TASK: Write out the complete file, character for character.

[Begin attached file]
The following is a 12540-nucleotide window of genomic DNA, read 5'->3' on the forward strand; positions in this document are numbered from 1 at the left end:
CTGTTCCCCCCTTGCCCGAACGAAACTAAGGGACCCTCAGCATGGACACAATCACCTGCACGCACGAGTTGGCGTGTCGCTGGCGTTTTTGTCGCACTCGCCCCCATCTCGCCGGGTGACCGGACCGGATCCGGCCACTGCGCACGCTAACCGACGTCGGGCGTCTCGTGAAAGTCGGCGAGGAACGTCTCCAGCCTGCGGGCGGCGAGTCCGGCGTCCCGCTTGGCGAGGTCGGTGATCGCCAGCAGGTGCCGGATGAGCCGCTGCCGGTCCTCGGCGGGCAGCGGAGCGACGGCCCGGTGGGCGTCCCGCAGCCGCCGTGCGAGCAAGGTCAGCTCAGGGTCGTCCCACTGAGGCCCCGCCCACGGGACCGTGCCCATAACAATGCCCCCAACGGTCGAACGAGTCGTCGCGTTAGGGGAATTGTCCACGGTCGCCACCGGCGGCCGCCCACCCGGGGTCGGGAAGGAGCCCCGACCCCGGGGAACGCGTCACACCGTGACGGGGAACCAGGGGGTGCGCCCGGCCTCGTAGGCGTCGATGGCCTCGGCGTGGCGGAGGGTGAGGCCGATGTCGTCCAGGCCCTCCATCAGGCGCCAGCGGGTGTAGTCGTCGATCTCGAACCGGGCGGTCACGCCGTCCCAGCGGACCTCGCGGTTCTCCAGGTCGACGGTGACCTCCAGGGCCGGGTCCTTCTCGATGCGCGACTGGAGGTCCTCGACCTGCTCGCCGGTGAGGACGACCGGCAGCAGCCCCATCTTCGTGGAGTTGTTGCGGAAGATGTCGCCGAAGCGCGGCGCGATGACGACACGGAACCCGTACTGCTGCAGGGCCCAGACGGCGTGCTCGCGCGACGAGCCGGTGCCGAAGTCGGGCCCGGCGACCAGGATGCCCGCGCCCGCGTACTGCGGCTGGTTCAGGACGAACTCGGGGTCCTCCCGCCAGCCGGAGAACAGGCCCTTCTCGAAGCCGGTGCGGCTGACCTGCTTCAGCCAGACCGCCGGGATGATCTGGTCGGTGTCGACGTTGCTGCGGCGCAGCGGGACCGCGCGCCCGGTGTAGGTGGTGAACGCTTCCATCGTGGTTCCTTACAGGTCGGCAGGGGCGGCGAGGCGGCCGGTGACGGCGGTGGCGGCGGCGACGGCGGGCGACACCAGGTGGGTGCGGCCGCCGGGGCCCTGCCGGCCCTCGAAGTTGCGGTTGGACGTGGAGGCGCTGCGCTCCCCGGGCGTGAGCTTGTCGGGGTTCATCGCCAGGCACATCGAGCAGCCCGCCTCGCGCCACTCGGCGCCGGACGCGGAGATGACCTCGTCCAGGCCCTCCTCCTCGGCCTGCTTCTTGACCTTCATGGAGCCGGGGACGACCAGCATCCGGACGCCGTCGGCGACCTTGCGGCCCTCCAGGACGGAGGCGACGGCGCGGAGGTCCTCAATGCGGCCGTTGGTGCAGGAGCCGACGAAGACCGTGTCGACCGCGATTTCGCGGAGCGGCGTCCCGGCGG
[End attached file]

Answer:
The following is a 12540-nucleotide window of genomic DNA, read 5'->3' on the forward strand; positions in this document are numbered from 1 at the left end:
CTGTTCCCCCCTTGCCCGAACGAAACTAAGGGACCCTCAGCATGGACACAATCACCTGCACGCACGAGTTGGCGTGTCGCTGGCGTTTTTGTCGCACTCGCCCCCATCTCGCCGGGTGACCGGACCGGATCCGGCCACTGCGCACGCTAACCGACGTCGGGCGTCTCGTGAAAGTCGGCGAGGAACGTCTCCAGCCTGCGGGCGGCGAGTCCGGCGTCCCGCTTGGCGAGGTCGGTGATCGCCAGCAGGTGCCGGATGAGCCGCTGCCGGTCCTCGGCGGGCAGCGGAGCGACGGCCCGGTGGGCGTCCCGCAGCCGCCGTGCGAGCAAGGTCAGCTCAGGGTCGTCCCACTGAGGCCCCGCCCACGGGACCGTGCCCATAACAATGCCCCCAACGGTCGAACGAGTCGTCGCGTTAGGGGAATTGTCCACGGTCGCCACCGGCGGCCGCCCACCCGGGGTCGGGAAGGAGCCCCGACCCCGGGGAACGCGTCACACCGTGACGGGGAACCAGGGGGTGCGCCCGGCCTCGTAGGCGTCGATGGCCTCGGCGTGGCGGAGGGTGAGGCCGATGTCGTCCAGGCCCTCCATCAGGCGCCAGCGGGTGTAGTCGTCGATCTCGAACCGGGCGGTCACGCCGTCCCAGCGGACCTCGCGGTTCTCCAGGTCGACGGTGACCTCCAGGGCCGGGTCCTTCTCGATGCGCGACTGGAGGTCCTCGACCTGCTCGCCGGTGAGGACGACCGGCAGCAGCCCCATCTTCGTGGAGTTGTTGCGGAAGATGTCGCCGAAGCGCGGCGCGATGACGACACGGAACCCGTACTGCTGCAGGGCCCAGACGGCGTGCTCGCGCGACGAGCCGGTGCCGAAGTCGGGCCCGGCGACCAGGATGCCCGCGCCCGCGTACTGCGGCTGGTTCAGGACGAACTCGGGGTCCTCCCGCCAGCCGGAGAACAGGCCCTTCTCGAAGCCGGTGCGGCTGACCTGCTTCAGCCAGACCGCCGGGATGATCTGGTCGGTGTCGACGTTGCTGCGGCGCAGCGGGACCGCGCGCCCGGTGTAGGTGGTGAACGCTTCCATCGTGGTTCCTTACAGGTCGGCAGGGGCGGCGAGGCGGCCGGTGACGGCGGTGGCGGCGGCGACGGCGGGCGACACCAGGTGGGTGCGGCCGCCGGGGCCCTGCCGGCCCTCGAAGTTGCGGTTGGACGTGGAGGCGCTGCGCTCCCCGGGCGTGAGCTTGTCGGGGTTCATCGCCAGGCACATCGAGCAGCCCGCCTCGCGCCACTCGGCGCCGGACGCGGAGATGACCTCGTCCAGGCCCTCCTCCTCGGCCTGCTTCTTGACCTTCATGGAGCCGGGGACGACCAGCATCCGGACGCCGTCGGCGACCTTGCGGCCCTCCAGGACGGAGGCGACGGCGCGGAGGTCCTCAATGCGGCCGTTGGTGCAGGAGCCGACGAAGACCGTGTCGACCGCGATTTCGCGGAGCGGCGTCCCGGCGG